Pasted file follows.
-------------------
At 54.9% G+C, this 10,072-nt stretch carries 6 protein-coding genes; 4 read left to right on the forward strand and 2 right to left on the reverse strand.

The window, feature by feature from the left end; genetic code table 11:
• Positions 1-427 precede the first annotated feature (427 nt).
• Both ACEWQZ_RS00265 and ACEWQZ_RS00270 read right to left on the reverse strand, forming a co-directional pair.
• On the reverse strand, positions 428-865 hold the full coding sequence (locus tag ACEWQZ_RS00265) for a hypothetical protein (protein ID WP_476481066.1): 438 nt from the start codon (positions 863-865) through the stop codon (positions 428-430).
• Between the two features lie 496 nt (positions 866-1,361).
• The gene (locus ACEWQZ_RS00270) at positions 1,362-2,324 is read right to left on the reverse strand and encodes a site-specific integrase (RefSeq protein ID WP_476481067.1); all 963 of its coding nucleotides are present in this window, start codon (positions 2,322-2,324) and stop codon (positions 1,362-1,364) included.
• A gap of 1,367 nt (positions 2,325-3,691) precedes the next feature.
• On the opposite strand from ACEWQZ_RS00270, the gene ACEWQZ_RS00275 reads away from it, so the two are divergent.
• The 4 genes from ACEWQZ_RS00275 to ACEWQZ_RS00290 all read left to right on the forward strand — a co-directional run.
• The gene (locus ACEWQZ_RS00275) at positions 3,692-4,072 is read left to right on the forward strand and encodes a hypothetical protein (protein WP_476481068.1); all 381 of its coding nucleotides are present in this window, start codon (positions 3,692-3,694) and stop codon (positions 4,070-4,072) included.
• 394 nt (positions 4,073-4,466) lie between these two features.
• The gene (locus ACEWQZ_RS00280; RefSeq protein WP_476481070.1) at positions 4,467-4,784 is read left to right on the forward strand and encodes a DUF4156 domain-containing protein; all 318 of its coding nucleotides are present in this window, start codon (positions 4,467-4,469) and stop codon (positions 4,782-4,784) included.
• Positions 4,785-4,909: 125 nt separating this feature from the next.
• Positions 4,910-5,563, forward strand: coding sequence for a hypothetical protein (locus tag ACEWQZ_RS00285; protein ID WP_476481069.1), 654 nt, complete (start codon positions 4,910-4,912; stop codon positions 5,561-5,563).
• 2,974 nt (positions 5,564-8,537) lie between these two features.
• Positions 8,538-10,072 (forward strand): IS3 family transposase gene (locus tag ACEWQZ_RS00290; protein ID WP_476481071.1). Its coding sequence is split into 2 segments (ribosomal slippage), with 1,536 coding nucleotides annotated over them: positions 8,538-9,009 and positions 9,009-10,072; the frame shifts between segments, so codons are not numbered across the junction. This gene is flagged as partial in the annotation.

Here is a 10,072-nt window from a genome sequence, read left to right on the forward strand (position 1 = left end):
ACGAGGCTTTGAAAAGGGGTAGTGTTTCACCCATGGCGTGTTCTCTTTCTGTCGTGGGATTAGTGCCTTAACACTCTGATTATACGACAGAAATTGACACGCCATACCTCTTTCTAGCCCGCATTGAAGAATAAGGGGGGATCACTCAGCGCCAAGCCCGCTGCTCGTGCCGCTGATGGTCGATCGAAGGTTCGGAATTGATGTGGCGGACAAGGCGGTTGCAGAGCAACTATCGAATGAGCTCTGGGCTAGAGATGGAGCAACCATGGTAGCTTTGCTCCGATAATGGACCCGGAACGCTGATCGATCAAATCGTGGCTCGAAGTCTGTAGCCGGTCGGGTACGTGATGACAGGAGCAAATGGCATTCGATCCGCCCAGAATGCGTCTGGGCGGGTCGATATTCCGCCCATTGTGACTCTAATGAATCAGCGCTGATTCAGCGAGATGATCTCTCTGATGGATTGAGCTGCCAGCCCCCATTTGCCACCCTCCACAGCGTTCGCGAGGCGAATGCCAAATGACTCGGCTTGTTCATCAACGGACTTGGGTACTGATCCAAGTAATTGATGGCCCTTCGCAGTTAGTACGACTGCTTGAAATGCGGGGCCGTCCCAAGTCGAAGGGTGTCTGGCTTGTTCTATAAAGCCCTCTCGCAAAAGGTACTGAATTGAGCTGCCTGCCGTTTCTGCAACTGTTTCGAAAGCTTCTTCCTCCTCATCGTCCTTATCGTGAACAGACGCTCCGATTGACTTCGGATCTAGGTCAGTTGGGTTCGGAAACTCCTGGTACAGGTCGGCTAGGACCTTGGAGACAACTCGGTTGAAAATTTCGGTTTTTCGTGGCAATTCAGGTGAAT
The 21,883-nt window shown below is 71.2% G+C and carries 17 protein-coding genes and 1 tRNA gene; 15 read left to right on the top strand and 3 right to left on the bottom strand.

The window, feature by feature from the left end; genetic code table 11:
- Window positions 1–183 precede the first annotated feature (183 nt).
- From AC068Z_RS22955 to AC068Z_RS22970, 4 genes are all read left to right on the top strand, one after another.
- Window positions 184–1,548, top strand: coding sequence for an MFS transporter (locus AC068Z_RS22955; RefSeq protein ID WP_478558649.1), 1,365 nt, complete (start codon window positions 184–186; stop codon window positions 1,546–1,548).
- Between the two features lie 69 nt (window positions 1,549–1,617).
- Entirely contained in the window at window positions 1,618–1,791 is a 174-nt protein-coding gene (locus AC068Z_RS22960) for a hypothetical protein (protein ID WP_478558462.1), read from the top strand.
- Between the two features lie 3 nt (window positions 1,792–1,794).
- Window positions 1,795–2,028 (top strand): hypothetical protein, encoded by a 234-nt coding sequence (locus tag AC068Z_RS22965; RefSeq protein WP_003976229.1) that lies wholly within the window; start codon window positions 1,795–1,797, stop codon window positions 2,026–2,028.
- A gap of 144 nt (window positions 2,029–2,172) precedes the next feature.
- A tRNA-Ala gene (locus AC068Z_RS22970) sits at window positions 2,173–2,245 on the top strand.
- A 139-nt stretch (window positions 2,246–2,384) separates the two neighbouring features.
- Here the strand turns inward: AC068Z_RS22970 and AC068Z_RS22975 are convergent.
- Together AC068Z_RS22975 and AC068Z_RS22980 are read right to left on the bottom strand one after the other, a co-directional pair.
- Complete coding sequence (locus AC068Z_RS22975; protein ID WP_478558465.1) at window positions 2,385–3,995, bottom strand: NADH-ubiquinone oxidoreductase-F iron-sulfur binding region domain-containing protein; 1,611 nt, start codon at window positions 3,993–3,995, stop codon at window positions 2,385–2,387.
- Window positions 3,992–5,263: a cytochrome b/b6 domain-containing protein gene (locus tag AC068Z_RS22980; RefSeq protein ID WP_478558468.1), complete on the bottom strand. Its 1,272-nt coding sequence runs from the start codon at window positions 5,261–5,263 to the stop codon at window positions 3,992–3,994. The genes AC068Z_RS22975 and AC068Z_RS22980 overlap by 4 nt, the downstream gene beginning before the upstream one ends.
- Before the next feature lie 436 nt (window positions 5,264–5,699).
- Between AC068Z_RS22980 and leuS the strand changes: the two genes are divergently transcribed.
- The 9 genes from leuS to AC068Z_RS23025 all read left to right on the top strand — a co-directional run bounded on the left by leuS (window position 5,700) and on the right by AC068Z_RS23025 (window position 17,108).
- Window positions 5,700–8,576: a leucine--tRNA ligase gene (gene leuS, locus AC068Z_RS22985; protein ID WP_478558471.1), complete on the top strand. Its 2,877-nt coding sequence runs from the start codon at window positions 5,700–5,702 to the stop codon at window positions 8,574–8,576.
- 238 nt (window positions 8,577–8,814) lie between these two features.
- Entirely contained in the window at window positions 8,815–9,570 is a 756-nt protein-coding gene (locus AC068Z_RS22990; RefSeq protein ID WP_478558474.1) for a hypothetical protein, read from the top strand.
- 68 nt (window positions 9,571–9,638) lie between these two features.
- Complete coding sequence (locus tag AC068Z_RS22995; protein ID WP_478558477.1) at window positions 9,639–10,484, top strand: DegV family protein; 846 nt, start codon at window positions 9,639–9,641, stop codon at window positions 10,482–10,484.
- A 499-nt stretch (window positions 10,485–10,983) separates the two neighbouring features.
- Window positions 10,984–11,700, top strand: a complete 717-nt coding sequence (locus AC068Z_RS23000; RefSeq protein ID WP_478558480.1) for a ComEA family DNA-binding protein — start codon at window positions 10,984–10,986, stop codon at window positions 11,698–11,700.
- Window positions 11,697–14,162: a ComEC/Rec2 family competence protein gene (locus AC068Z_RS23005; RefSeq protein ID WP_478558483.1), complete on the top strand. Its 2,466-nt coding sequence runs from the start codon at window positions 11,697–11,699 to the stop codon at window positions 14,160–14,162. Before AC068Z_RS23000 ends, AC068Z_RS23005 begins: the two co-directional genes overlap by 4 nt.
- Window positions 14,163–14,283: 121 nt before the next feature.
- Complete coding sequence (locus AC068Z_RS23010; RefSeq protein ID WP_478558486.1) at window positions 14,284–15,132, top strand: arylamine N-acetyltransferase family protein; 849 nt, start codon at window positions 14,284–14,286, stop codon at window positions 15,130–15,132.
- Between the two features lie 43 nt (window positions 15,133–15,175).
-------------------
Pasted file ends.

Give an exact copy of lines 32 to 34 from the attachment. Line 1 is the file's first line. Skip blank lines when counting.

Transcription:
- Here the strand turns inward: AC068Z_RS22970 and AC068Z_RS22975 are convergent.
- Together AC068Z_RS22975 and AC068Z_RS22980 are read right to left on the bottom strand one after the other, a co-directional pair.
- Complete coding sequence (locus AC068Z_RS22975; protein ID WP_478558465.1) at window positions 2,385–3,995, bottom strand: NADH-ubiquinone oxidoreductase-F iron-sulfur binding region domain-containing protein; 1,611 nt, start codon at window positions 3,993–3,995, stop codon at window positions 2,385–2,387.